Center QCICJ is where all the action
is when it comes right down to
firing FARRAGUT'S weapons
systems. Operations Specialists
COS'sJ work in CIC and operate the
tactical scopes and display boards.
Every weapons system including
the radars and the NTDS com-
puters are tied into CIC. OS's keep
track of air and surface craft, take
:9vO1'tS on their speed, distance and
e lg! i location, recommending
WH: e and speed changes. for
" A ' RAGUT in order to avoid or
intercept. The electronic Warfare
equipment is also located in CIC.
OS's identify friendly aircraft and
assist them in figuring a fire control
problem or actually take control of
a distressed aircraft and land it on
the deck of an aircraft carrier if
necessary. This is useful when a
S unable to control his craft.
P f V L pilot is hit by enemy fire and is
OSSN Bill Whartenby behind the VP board in CIC Kabovej. DS2
James Mason in NTDS computer central Kleftj. Air and surface
tactical display scope in CIC fbelowj.
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CC DIVISICN: Radiomen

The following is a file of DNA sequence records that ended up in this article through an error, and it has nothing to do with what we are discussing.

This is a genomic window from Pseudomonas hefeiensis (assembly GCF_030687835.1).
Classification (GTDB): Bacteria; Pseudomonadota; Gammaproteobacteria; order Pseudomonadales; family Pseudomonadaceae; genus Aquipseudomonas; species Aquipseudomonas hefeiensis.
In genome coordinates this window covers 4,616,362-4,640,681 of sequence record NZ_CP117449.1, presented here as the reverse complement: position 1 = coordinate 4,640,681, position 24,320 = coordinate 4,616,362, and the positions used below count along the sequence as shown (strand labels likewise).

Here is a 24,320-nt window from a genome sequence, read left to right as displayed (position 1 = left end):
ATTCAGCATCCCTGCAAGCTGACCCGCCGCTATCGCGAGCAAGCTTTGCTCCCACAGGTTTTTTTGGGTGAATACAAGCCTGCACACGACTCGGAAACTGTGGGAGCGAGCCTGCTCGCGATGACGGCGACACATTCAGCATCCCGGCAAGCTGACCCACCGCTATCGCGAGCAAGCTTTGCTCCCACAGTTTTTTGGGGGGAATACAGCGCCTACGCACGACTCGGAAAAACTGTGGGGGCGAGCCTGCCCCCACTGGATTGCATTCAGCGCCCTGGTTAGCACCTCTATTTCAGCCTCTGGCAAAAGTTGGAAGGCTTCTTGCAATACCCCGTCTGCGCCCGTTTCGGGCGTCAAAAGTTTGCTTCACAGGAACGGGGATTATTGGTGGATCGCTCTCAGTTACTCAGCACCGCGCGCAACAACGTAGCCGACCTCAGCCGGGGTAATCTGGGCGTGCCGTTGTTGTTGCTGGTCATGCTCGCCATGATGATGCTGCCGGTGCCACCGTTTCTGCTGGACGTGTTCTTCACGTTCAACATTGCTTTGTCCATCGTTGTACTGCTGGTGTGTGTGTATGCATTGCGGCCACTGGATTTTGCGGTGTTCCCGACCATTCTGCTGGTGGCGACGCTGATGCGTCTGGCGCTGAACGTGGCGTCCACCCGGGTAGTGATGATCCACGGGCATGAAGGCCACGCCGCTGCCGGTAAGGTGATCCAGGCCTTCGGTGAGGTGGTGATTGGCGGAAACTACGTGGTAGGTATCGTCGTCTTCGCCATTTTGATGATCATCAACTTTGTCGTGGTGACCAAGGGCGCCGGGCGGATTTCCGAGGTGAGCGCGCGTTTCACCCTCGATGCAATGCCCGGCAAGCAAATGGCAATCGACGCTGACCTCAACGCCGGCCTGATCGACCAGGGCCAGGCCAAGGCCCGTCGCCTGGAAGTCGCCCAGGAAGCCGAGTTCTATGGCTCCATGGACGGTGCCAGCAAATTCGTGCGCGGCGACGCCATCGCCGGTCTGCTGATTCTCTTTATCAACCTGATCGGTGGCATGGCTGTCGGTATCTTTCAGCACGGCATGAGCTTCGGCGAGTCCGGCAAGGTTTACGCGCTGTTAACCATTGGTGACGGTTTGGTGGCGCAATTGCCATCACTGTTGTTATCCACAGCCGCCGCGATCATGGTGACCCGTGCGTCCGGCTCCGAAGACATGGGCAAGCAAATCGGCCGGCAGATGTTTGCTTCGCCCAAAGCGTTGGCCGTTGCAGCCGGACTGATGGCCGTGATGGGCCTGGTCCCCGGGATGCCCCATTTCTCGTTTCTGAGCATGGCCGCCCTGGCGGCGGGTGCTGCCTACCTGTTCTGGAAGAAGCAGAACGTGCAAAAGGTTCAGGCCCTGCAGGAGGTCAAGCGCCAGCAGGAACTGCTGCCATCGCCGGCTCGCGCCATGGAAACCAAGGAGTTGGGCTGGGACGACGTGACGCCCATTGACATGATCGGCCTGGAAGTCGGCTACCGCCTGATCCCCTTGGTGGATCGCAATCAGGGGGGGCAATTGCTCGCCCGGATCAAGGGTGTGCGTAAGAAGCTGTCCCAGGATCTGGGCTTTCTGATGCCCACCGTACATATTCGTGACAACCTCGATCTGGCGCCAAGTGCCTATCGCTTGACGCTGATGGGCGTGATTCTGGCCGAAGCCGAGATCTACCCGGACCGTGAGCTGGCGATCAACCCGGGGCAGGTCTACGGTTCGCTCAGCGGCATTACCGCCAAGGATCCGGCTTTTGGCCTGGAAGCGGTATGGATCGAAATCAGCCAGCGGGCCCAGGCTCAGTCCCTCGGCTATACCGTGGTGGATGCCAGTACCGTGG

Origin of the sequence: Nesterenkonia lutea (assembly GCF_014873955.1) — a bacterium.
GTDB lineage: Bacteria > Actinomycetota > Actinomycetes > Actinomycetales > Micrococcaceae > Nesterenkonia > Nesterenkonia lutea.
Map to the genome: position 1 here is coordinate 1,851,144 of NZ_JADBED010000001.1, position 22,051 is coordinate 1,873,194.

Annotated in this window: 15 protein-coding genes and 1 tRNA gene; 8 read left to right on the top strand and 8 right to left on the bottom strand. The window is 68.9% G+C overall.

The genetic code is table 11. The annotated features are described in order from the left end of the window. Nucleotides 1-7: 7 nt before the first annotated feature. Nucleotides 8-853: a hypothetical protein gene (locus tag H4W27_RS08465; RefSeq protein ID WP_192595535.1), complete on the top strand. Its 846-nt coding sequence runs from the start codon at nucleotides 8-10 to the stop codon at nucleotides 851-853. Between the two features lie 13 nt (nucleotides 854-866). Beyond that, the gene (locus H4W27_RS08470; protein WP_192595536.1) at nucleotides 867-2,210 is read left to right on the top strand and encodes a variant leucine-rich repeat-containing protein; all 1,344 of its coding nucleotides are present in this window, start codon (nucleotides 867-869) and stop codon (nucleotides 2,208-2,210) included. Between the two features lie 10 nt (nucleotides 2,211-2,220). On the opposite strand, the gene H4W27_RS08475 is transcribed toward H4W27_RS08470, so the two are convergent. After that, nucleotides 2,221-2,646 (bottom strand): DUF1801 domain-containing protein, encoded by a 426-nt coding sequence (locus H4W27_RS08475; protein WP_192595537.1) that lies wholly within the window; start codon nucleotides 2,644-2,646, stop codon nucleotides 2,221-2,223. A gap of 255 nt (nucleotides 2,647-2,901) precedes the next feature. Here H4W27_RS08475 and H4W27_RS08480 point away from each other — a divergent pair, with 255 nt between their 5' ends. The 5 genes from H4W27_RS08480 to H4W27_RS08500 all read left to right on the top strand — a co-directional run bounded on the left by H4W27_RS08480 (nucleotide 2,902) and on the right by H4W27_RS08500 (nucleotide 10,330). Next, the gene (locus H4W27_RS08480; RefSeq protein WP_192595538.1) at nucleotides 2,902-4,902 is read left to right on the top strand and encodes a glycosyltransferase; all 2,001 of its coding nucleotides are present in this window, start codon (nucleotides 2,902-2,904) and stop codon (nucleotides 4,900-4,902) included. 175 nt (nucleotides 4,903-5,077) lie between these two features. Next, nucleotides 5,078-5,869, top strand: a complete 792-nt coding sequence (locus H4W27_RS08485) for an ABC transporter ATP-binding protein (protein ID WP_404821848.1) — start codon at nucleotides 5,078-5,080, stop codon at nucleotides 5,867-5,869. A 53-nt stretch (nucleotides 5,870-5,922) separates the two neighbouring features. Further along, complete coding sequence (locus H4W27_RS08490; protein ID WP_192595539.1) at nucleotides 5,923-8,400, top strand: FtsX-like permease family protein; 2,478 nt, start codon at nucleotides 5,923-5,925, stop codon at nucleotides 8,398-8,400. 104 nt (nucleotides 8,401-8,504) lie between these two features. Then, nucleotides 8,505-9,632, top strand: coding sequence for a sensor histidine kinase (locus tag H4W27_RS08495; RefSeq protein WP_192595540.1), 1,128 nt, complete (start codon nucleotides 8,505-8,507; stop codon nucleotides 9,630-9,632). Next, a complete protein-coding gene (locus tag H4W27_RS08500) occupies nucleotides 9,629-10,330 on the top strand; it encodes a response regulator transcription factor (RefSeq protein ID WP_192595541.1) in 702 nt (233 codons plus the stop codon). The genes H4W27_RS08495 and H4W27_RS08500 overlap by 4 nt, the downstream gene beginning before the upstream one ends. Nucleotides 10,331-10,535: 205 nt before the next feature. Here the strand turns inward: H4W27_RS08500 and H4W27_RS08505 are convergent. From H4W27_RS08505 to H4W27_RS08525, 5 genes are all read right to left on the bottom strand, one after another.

Communications onboard FARRAGUT is critical to the ship's mission as a combat Warship. Without
the radio networks, teletypes, satellite feeds and links, FARRAGUT would be cut-off not only from
the rest of the fleet, but from the world as well.
It is the job of the Radioman to ensure that all message traffic moves on and off FARRA-
GUT smoothly and in a timely manner. Radio Central is the communications "nerve center" of the
ship with a total of 30 circuits, 10 HF receivers, 10 UHF tranceivers, 6 HF transmitters, 2 satellite
circuits Cone transmit, one receivel, and 2 NTDS link circuits.
As flagship for Commander Destroyer Squadron Twenty-Two, FARRAGUT'S message traffic
Radio . . .
Due to the importance of
radio traffic, Radiomen are
constantly on duty, usually
standing 12 hours on and 12
Radio Central is used main-
ly for official business,
there are times when cir-
cuits are open for receiving
national and international
news, including sports,
which is passed to the crew
via a closed circuit televi-
sion report. Radiomen can
also set up telephone calls
from overseas under certain
circumstances for the crew.
Class "E" messages are
another way to commun-
icate to family and friends
stateside and the Radiomen
are responsible for that
The job of a Radioman is
a busy and diverse one, and
if it wasn't for the radio
circuits and the men who
man them, we would cer-
tainly be uninformed and
unable to do our job as
effectively as possible.
OC DIVI IO : Signalmen
The Signalmen fSM'sJ of OC
Division provide FARRAGUT'S
visual communications. Through the
use of flashing lights GZ" incondecent
search lightsb, flag hoist, and sema-
phore Chand signalsl, Signalmen can